Tinian Airfield Comes Back to Life After 70 Years in the Jungle

Amidst the backdrop of World War II, Tinian Airfield in 1945 served as the world’s busiest airfield, where hundreds of B-29s congregated for the final bombing campaign of Japan. The roar of thousands of Wright R-3350 Duplex-Cyclones, among the largest aircraft piston engines ever made, filled the air. The recent resurgence of Tinian as a dispersal airfield aimed at deterring China marks a significant revival of the colossal facility. The undertaking is overseen by Pacific Air Forces Commander, General Ken Wilsbach, who is spearheading its reincarnation. The airfield complex, situated in the U.S. Territory of the Northern Mariana Islands, is part of a broader effort to disperse and harden infrastructure as a means to dissuade Chinese aggression in the Western Pacific.

The Tinian complex holds strategic significance within the Second Island Chain, encompassing Palau, Ulithi Atoll of the Federated States of Micronesia, Guam, as well as Tinian and Saipan – the two main islands of the U.S. Territory. This chain is pivotal for assembling and projecting force to thwart China from encroaching on Taiwan or the Philippines. While Palau has already witnessed a major infrastructure upgrade with the installation of an ‘Over the Horizon’ radar complex, Saipan, and Guam are also undergoing improvements. However, the over-concentration of basing activities on Guam poses a potential risk. As such, dispersing the basing infrastructure will significantly complicate the Chinese missileers’ targeting problem, thereby enhancing deterrence.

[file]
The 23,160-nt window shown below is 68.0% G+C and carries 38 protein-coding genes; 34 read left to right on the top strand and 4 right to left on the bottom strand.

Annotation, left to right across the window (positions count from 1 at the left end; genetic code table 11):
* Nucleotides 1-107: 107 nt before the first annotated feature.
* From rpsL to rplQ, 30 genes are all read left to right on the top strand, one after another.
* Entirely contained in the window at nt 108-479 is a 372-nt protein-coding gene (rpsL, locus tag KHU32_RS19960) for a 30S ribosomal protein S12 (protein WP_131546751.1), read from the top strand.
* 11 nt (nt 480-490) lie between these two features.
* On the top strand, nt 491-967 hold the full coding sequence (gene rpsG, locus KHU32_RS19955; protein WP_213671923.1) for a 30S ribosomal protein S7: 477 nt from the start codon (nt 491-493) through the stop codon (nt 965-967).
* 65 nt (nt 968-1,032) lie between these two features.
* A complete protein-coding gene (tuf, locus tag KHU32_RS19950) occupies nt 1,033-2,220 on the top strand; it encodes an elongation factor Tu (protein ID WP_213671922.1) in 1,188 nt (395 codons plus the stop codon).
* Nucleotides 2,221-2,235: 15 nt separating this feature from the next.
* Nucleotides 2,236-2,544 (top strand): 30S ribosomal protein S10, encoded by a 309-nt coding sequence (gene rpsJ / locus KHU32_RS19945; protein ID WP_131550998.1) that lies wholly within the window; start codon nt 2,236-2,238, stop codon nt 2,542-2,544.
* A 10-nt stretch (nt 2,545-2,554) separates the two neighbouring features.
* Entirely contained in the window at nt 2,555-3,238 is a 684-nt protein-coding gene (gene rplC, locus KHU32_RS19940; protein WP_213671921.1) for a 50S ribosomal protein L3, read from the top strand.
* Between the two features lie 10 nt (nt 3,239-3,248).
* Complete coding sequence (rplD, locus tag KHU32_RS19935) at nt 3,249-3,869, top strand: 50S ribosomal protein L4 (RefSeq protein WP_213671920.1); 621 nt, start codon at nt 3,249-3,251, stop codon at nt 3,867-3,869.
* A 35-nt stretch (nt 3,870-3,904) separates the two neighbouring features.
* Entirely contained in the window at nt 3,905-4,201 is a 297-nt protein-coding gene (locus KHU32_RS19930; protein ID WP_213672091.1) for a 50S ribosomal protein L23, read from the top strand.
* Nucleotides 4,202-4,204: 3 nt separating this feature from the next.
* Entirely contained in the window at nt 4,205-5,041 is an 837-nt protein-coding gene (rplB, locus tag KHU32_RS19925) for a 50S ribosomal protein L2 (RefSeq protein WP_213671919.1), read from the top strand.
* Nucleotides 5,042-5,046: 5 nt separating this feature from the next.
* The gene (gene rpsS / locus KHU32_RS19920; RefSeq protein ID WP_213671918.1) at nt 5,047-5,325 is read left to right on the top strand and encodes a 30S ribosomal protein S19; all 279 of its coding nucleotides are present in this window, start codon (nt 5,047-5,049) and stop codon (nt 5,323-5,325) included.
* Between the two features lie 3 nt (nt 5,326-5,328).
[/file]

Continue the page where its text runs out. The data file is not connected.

Re-opening the Tinian airfield complex represents a significant step toward dispersing the force structure within the Second Island Chain. However, hardening the infrastructure is equally crucial. This entails missile and air defense mechanisms, alongside fortified aircraft and logistics storage facilities. Given the urgency to disperse and harden the basing infrastructure, both the Air Force and Navy must expand their Civil Engineering and Base Defense force structures. An innovative approach could involve the deployment of Army Brigades of Engineers, Military Police, and Air Defenders under the purview of the Air Force and Navy.

The allocation of resources for missile and air defense, reinforced structures, and small transports for the Western Pacific basing infrastructure is among the top priorities laid out by Admiral Aquilino, the Indo-Pacific Commander. An inventive suggestion to bolster missile and air defense in the Second Island Chain involves restoring a Ticonderoga Class, Aegis Missile-capable Cruiser for use as missile launching platforms. Additionally, the re-embrace of the Army’s maritime heritage, aimed at rapidly expanding the fleet of small support vessels, is deemed essential for enhancing rapid movement within the Pacific Island chains.

As the urgency to disperse and harden the basing infrastructure mounts, it is imperative for the Department of Defense to expedite its actions. The Pacific Deterrence Initiative, which allocates $9.1B for Fiscal Year 2024, presents an opportune avenue to propel the readiness of Tinian and the Second Island Chain. Ultimately, the resurgence of Tinian affirms the nation’s commitment to fortify its defenses against potential threats, resonating with a profound historical significance.


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